Golden nematodes found in potato plants in Canada halted strawberry transplant shipments in September. But the USDA developed a protocol for sampling so growers could still receive the plants, which filled 1,700 of the state's strawberry acres. (Photo courtesy of C&D Fruit & Vegetable Co. Inc.)

Quick action by the U.S. Department of Agriculture’s Animal & Plant Health Inspection Service in response to a nematode threat averted what could have been a major setback to Florida’s strawberry crop this season. As a result, growers are looking forward to a strong deal that could yield more than 16 million flats of the sweet, juicy fruit.

With California shipping nine to 10 months of the year, Florida remains a niche market, but a growing one—expanding from $38 million in 1983 to $250 million today, says Tommy Brock, president of the Florida Strawberry Growers Association, Dover.

Florida growers typically market their product in the Midwest and in the eastern parts of the United States and Canada. The association will help market the crop this season with its new Drop Red Gorgeous campaign.

The festival variety remains the state’s most popular, but researchers continue to evaluate other cultivars that may tweak the characteristics of the festival with earlier starting dates or other desirable attributes.

University of Florida researchers also are studying intriguing high tunnel growing systems that might boost grower returns during bad weather, and the industry as a whole is trying to cope with ongoing mandatory cutbacks in the use of the vital fumigant methyl bromide.


Scary start

Growers got a scare in September when strawberry transplants were due to start arriving from Canada.

Excellent weather with mild days and cool nights have growers feeling optimistic about this year's strawberry crop. (Photo courtesy of C&D Fruit & Vegetable Co. Inc.)

Golden nematodes were found in some potato fields in Quebec in August, and the U.S.-Canadian border was closed to potato shipments. In early September, movement of strawberry transplants was halted as a precaution, even though strawberries are not a host for the disease.

Planting occurs in Florida throughout October. Because 20 percent of the transplants come from Canada, a ban would have put a major dent in the state’s strawberry season.

But the USDA came through for growers in a big way, Brock says.

USDA-APHIS developed a protocol that allowed the industry to sample the plants in an expeditious manner, and growers were able to get the plants from the three nurseries that were affected by the quarantine on time, he says.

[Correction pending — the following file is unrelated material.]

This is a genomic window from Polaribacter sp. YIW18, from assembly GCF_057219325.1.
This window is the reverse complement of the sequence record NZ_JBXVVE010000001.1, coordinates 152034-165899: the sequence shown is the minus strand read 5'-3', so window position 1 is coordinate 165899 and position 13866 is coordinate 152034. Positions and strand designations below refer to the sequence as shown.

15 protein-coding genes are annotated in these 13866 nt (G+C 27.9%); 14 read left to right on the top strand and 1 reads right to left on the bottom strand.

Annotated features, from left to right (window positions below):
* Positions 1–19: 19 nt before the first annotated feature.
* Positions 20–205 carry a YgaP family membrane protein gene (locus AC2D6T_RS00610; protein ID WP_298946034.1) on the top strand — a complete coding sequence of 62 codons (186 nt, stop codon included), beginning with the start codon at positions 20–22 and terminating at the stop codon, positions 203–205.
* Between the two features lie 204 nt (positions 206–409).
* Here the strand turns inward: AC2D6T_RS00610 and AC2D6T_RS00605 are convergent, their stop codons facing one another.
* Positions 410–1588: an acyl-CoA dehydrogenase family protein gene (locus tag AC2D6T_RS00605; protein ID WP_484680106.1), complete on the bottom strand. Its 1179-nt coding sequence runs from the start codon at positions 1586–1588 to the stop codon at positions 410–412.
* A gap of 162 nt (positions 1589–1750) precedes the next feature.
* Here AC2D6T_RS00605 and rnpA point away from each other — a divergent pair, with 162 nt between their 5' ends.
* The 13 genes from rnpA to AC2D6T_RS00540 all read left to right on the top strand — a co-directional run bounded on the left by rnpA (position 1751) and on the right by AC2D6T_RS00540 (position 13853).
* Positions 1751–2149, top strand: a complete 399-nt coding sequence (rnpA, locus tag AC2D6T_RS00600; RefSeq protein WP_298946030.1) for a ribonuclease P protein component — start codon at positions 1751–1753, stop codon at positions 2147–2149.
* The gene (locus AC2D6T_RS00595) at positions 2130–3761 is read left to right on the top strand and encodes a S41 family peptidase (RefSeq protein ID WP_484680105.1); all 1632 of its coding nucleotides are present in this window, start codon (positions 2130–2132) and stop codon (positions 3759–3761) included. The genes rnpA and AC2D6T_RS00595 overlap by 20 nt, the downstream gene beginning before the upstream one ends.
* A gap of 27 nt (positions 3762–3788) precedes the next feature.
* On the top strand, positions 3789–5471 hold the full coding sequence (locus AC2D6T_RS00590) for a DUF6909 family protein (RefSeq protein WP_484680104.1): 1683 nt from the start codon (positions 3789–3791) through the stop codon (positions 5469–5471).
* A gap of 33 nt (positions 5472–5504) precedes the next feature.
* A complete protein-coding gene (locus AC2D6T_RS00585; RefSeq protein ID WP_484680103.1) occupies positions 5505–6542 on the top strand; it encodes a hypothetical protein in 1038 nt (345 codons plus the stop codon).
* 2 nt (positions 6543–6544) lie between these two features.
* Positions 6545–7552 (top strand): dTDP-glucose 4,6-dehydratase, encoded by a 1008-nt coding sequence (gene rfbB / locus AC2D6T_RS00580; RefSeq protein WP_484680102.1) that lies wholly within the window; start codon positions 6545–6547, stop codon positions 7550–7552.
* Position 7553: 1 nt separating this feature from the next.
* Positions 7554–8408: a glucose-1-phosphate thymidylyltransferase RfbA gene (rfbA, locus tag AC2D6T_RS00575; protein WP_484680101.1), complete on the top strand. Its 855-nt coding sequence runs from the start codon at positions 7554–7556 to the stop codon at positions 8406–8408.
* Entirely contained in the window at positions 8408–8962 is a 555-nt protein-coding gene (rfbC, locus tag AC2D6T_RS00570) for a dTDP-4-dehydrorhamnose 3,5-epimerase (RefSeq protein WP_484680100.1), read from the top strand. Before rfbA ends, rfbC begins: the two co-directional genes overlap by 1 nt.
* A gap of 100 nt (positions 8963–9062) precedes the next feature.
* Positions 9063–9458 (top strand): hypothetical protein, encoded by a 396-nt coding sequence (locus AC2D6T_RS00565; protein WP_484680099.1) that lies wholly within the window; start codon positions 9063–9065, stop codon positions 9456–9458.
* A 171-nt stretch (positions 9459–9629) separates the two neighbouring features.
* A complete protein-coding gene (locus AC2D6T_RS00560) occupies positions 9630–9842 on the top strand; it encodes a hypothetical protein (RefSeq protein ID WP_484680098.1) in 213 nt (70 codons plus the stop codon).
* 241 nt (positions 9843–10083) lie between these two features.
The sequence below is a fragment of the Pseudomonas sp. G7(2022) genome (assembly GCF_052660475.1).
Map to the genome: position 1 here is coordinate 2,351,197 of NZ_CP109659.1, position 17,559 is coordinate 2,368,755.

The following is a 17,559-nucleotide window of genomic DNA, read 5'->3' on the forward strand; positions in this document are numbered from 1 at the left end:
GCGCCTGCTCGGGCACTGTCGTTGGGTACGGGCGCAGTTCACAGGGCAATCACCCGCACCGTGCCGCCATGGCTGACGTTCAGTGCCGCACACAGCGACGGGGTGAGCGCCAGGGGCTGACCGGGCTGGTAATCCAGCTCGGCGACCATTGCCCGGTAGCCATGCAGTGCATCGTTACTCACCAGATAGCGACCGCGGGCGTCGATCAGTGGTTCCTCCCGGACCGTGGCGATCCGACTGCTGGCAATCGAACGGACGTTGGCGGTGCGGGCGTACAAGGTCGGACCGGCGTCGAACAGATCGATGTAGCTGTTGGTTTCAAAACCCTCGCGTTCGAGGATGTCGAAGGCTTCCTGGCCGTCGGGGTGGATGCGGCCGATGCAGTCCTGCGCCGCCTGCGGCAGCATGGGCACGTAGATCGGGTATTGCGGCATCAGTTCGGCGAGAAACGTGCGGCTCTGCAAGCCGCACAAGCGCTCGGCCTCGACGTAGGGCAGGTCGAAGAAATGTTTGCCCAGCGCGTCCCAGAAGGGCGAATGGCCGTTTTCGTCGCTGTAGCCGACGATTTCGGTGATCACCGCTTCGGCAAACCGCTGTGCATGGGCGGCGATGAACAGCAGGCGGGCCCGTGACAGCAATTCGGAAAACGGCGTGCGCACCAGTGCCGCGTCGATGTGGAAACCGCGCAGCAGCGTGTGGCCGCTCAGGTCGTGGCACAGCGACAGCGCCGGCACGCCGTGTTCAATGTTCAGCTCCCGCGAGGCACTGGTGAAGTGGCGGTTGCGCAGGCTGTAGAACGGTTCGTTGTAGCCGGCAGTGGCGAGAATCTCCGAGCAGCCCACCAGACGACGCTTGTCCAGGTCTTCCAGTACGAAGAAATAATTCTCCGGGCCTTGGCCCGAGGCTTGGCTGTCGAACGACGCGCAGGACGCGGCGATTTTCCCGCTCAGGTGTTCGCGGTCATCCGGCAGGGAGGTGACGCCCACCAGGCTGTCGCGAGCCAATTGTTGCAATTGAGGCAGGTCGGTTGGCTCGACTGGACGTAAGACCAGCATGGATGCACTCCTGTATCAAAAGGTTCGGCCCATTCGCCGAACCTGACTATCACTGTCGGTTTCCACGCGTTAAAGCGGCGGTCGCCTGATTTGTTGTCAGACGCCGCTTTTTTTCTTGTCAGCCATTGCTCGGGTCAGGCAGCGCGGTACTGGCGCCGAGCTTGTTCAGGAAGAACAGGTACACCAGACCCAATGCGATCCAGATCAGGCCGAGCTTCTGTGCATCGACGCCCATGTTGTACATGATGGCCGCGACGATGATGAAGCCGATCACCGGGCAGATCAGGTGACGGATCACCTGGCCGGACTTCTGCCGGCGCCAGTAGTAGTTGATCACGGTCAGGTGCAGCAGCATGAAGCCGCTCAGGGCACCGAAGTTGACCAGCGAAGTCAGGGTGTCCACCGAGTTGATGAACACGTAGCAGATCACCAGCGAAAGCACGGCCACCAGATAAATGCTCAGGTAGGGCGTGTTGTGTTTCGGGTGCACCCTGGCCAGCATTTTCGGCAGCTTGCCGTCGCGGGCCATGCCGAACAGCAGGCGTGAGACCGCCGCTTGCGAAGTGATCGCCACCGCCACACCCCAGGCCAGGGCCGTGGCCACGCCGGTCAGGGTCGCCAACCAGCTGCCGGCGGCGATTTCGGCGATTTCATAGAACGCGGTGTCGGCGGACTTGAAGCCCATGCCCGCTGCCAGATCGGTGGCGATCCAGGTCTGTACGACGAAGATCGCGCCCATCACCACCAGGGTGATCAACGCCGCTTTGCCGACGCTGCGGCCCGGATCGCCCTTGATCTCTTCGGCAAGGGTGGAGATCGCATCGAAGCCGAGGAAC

Had shipments of the transplants not been approved, 1,700 acres of the state’s strawberries would not have been planted this season, Brock says.


Strength in numbers

Florida strawberry growers have enjoyed a strengthening market over the past five years during their December to March window, says John Shelford, president of Naturipe Farms LLC, Naples, Fla. The company is expected to boost its strawberry volume by 50 percent this season as demand for the fruit increases.

(Photo courtesty of Syngenta Crop Protection)

“Strawberries are clearly moving to an everyday item, year-round,” Shelford says.

Strawberries are a high-value crop, but they’re not an easy crop to grow, says Stephen Machell, sales manager at Gulf Coast Produce Inc., Dover.

“You have to be on top of your game,” he says, and pay close attention to things like fertilization, spraying and frost management.

This year’s Florida strawberry deal should be exceptional thanks to fantastic weather with mild days and cool nights, says Tom O’Brien, president of C&D Fruit & Vegetable Co. Inc., Bradenton. The company started picking in November and expected to have promotable volume by the second week of December.

“Right now, I have a very positive outlook,” O’Brien said in late November.


Sharp cutbacks

Cutbacks in the use of methyl bromide have been a “big challenge,” Brock says.

An international agreement known as the Montreal Protocol took effect in 1989 to phase out the fumigant, which is classified by the U.S. Environmental Protection Agency as an ozone-depleting substance. This season, U.S. methyl bromide use and production will be limited to 26.4 percent of what it was in 1991, says Mike Aerts, assistant director of the environmental pest management division of the Florida Fruit & Vegetable Association, Maitland.

Researchers are studying the possibility of applying methyl bromide through irrigation systems, which would eliminate the requirement for protective equipment. They’re also looking at virtually impermeable films that could cut usage. Those films would enable growers to reduce fumigant use by as much as one-half without compromising yields or pest control, says Joe Noling, nematologist and extension specialist at the University of Florida’s Citrus Research & Education Center in Lake Alfred.